Supporting churches to include people with Autism and Learning Disabilties

I was invited to do a talk for a local church’s Flower Festival and I said, “I talk about inclusion and church, is that ok?” and they said “Yes! You’ve got 10 minutes”.  

So here is a copy of my talk (with names taken out).  If you’d like to use it when you have 10 minutes to talk about inclusion and the Gospel, please do (and I’d love to know what you think or how it goes.)   I also used a large and a small cardboard box as my visual aid.  I’ve put pictures in and hope you can see how they might have illustrated the point about putting people in boxes. 

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You have all come together this week to display your community spirit through these wonderful flower arrangements.  I’m sure you have enjoyed coming together and contributing.  I hope there hasn’t been any near disasters or arguments about what should go where!  But how do you keep that going?  How do you continue to make your community work, to be inclusive and to reflect the gospel here in this town?  How do you find those that are unable to join you because of disability and ensure that they are enabled to be part of it?

The Bible says We are the body of Christ (1 Corinthians 12:14-27 ERV)

 “And a person’s body has more than one part. It has many parts. The foot might say, “I am not a hand, so I don’t belong to the body.” But saying this would not stop the foot from being a part of the body.  The ear might say, “I am not an eye, so I don’t belong to the body.” But saying this would not make the ear stop being a part of the body.  If the whole body were an eye, it would not be able to hear. If the whole body were an ear, it would not be able to smell anything.  If each part of the body were the same part, there would be no body. But as it is, God put the parts in the body as he wanted them. He made a place for each one.  So there are many parts, but only one body.

 The eye cannot say to the hand, “I don’t need you!” And the head cannot say to the foot, “I don’t need you!”  No, those parts of the body that seem to be weaker are actually very important.  And the parts that we think are not worth very much are the parts we give the most care to. And we give special care to the parts of the body that we don’t want to show. The more beautiful parts don’t need this special care. But God put the body together and gave more honor to the parts that need it.  God did this so that our body would not be divided. God wanted the different parts to care the same for each other.  If one part of the body suffers, then all the other parts suffer with it. Or if one part is honored, then all the other parts share its honor.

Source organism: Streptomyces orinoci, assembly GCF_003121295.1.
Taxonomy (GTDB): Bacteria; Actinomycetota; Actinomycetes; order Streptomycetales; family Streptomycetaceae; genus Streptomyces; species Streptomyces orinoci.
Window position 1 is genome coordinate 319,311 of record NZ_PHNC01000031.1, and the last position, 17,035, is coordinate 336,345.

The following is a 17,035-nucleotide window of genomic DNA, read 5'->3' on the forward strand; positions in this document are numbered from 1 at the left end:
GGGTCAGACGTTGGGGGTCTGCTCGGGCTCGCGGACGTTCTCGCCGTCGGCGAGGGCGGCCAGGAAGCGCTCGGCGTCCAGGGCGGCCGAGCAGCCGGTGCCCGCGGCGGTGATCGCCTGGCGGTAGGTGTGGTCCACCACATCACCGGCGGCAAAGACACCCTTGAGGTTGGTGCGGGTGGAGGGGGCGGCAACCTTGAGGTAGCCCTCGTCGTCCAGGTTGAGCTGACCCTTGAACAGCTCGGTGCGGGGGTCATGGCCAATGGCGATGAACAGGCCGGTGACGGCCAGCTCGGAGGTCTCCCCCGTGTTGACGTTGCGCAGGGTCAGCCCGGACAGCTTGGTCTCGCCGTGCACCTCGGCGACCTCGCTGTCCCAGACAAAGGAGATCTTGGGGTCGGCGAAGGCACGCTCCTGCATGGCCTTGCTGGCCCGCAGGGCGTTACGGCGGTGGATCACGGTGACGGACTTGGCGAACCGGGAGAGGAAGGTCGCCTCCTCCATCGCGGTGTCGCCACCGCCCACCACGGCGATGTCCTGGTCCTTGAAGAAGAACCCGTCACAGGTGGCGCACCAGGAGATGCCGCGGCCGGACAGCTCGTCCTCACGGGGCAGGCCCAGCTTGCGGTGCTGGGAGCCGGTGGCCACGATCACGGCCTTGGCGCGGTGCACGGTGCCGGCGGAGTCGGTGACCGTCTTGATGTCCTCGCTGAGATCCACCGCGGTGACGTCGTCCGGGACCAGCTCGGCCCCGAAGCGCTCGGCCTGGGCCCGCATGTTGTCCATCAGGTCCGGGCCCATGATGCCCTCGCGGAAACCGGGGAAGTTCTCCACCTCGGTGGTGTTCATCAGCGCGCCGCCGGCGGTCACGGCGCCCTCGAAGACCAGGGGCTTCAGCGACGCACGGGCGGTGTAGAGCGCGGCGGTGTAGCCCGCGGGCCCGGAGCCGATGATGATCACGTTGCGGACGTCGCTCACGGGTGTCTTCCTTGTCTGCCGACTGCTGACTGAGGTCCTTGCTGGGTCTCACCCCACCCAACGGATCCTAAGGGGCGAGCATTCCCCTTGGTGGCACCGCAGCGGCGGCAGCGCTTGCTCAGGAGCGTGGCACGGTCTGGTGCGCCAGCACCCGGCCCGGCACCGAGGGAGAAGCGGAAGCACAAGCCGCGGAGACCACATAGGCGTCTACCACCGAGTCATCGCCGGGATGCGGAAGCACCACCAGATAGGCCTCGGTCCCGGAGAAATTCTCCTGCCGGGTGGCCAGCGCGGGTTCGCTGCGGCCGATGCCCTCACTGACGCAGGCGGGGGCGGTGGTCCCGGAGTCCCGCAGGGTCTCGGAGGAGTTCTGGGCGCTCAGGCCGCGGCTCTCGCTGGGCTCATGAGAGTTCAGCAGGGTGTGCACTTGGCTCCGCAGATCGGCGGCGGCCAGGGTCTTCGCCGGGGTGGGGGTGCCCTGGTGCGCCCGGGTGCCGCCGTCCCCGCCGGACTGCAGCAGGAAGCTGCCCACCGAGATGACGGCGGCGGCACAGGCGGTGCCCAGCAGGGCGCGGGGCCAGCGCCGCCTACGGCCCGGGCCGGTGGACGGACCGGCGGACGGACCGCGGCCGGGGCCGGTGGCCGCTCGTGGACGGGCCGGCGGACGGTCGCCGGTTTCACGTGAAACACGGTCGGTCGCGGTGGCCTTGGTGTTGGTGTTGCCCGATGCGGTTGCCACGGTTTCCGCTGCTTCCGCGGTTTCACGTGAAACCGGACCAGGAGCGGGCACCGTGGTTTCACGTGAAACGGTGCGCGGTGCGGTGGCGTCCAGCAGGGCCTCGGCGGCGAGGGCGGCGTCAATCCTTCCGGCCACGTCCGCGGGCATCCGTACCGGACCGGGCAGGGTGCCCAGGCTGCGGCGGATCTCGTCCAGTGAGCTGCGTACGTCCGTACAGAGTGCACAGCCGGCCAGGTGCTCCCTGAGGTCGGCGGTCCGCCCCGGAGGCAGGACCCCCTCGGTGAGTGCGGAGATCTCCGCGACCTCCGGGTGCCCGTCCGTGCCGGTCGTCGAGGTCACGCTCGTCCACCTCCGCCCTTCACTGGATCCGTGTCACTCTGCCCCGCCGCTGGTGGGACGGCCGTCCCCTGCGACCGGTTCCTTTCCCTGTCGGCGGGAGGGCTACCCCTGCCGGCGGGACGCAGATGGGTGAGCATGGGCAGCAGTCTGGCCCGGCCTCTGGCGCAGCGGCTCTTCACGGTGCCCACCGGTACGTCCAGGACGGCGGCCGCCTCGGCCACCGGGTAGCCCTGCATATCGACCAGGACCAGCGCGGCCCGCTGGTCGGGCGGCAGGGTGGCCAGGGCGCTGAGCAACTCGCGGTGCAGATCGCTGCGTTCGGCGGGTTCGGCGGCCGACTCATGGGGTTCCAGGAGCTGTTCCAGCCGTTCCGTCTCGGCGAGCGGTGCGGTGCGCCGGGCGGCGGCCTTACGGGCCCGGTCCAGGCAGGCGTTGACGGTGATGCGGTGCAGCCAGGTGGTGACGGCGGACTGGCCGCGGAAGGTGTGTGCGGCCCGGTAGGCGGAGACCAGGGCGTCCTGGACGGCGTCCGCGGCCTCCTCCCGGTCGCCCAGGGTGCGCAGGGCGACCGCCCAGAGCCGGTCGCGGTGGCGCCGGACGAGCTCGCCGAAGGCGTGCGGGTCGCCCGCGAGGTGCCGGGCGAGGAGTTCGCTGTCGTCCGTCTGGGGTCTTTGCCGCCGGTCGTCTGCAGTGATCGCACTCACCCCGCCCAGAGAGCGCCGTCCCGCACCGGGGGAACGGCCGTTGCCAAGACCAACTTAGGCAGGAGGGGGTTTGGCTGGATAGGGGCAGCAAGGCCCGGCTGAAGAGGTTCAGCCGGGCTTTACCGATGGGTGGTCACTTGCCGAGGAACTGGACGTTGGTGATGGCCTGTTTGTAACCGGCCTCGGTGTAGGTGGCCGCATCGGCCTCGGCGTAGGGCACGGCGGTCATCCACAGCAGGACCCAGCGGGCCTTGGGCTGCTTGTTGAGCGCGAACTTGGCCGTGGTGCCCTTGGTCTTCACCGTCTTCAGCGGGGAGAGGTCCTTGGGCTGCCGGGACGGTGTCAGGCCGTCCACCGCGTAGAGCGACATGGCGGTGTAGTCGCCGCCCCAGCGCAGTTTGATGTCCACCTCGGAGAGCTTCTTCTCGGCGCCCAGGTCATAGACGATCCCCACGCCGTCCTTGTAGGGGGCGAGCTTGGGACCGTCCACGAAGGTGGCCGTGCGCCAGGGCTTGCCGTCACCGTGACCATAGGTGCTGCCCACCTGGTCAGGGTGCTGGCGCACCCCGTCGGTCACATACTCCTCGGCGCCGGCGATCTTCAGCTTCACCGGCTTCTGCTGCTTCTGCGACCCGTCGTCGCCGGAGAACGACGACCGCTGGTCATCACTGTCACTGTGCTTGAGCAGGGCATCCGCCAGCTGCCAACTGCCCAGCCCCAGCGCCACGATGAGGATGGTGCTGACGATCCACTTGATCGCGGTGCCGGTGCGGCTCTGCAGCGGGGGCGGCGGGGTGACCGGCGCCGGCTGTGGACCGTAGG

All of you together are the body of Christ. Each one of you is a part of that body.”

I love these verse because it speaks powerfully about who is included in Christ’s community.

Our society has its own way of including people or not.  It judges people and in doing so declares that they are worthy or not.  So it says if you are ‘normal’ you are accepted, if you are disabled or autistic, well, that’s not normal so you’re not acceptable.  If you are able to contribute to society, then you are worthy, but if you are disabled or autistic, then you can’t (which isn’t true) but then you’re classed as unworthy.  Just look at how the government are using the DWP assessments.  People have died, lost the ability to survive and have to endure incredibly complex and undignified interrogations – just to decide if they are worthy of enough money to live on.

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So our society puts people into boxes, and then says these here are worthy, acceptable, included….these over here are not.  They are unworthy, unacceptable, excluded.   And most of us fear that one day we will be judged and thrown into this box, and the truth is – we are all vulnerable.  We all grow old, we are all limited and any one of us could be ill, disabled, cast out at any time.

There is a real danger that the church we echo what society is doing.  We can’t pretend that there aren’t many people who have been hurt and excluded by church.  I know families who have been asked to leave a church because their disabled child has made too much noise, or they cannot access the children’s work because it is upstairs and their child is a wheelchair user. Adults with autism have been told that they have no place in a church…by a vicar.  These things have really happened and are just a small list of the many ways that people with disabilities are being told that they are not as normal, worthy or included in God’s kingdom.

But what does the Bible say?  This book that we believe carries the words and authority of God? Let me share with you the essential facts of the gospel that are plain and simple.

Romans 3:23 says; “For all have sinned and fall short of the glory of God,”

That means every human being that ever lived is not worthy or acceptable to God. We have all sinned, we have all ignored and shut him out.  None of us are good enough.  We cannot save ourselves.  We all belong in this box –